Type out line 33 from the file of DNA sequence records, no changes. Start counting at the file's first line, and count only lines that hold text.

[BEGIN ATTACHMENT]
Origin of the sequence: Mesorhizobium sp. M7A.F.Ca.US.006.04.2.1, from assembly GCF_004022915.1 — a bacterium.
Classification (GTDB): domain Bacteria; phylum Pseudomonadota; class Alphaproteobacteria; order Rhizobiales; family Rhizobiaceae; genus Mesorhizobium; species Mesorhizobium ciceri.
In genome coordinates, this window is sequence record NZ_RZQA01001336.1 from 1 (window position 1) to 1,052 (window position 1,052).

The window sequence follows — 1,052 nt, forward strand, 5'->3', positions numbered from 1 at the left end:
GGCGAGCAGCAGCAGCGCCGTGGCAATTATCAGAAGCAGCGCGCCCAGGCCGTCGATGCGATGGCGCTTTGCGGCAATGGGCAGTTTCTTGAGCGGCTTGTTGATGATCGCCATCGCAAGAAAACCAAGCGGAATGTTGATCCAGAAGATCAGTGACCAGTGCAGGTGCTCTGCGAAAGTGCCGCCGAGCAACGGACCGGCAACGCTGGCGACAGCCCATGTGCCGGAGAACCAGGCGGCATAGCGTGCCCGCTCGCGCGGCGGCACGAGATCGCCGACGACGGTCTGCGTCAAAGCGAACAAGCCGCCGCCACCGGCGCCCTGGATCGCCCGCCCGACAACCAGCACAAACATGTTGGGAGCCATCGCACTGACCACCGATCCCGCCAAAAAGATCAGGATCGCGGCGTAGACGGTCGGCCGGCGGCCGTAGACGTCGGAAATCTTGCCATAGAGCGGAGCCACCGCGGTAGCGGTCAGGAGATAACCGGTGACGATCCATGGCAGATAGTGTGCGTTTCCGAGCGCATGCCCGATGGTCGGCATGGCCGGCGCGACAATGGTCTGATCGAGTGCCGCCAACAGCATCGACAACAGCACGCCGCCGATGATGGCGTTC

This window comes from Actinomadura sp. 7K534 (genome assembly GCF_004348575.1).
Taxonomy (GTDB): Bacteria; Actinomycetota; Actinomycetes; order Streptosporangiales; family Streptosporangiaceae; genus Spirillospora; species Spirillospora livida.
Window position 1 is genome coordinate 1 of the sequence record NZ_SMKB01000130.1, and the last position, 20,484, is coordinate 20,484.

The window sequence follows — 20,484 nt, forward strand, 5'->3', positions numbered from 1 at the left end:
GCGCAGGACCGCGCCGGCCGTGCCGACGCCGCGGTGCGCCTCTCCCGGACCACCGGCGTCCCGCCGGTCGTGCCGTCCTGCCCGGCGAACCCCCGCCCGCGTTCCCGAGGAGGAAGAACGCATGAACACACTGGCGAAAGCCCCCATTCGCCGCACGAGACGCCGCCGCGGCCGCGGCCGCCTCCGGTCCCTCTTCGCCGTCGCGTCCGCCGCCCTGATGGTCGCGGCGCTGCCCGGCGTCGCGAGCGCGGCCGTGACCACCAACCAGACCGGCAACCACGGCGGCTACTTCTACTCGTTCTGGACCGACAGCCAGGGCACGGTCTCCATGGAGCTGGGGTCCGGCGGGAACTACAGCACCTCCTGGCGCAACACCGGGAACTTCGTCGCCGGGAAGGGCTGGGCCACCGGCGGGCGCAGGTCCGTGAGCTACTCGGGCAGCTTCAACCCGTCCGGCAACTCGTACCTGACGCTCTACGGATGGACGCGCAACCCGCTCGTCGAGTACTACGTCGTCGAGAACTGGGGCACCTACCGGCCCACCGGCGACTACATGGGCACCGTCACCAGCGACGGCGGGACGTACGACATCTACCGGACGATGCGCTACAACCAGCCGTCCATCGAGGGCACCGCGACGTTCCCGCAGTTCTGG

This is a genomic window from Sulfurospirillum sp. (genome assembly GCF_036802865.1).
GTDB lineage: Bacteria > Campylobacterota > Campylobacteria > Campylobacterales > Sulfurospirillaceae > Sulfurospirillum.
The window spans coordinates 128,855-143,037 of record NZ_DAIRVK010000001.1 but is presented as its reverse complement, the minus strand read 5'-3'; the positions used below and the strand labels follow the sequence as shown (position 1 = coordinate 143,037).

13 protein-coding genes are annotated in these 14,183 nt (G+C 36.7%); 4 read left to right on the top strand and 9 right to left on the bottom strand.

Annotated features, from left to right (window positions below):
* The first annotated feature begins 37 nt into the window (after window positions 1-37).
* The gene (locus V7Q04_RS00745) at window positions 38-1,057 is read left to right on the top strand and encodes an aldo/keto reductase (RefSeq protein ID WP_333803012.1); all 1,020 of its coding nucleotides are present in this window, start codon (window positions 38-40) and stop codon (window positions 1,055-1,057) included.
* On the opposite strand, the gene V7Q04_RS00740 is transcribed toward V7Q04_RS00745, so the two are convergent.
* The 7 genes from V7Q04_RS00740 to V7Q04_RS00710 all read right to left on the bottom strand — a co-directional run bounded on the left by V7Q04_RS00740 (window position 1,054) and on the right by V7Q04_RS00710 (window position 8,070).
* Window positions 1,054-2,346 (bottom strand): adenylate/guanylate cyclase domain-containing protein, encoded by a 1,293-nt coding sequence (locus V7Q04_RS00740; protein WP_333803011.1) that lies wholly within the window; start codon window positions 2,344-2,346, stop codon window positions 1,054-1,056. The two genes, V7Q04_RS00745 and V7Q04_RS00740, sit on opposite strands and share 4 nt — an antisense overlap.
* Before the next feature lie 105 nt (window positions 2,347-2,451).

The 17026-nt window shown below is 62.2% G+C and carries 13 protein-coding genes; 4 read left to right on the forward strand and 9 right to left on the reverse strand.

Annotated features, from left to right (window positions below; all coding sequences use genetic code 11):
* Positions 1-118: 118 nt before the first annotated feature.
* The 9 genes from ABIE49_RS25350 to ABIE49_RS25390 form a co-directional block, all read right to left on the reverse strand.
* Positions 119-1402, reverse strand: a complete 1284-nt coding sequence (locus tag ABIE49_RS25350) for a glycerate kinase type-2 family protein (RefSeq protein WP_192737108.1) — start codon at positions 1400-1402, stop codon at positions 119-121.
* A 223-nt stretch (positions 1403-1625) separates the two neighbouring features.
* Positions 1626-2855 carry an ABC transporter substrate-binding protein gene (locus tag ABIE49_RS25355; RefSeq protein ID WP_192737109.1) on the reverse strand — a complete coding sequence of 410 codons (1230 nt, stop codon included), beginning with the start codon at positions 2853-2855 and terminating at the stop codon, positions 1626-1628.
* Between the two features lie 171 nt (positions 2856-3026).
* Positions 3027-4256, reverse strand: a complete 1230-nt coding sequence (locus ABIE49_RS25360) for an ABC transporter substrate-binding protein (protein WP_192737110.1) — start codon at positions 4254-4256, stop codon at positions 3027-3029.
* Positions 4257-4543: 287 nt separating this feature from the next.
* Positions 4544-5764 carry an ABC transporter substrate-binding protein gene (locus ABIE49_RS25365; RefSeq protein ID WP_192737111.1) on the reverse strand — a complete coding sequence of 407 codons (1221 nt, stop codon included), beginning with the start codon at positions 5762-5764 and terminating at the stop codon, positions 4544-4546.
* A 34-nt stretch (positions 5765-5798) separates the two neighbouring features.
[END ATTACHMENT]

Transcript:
* A 34-nt stretch (positions 5765-5798) separates the two neighbouring features.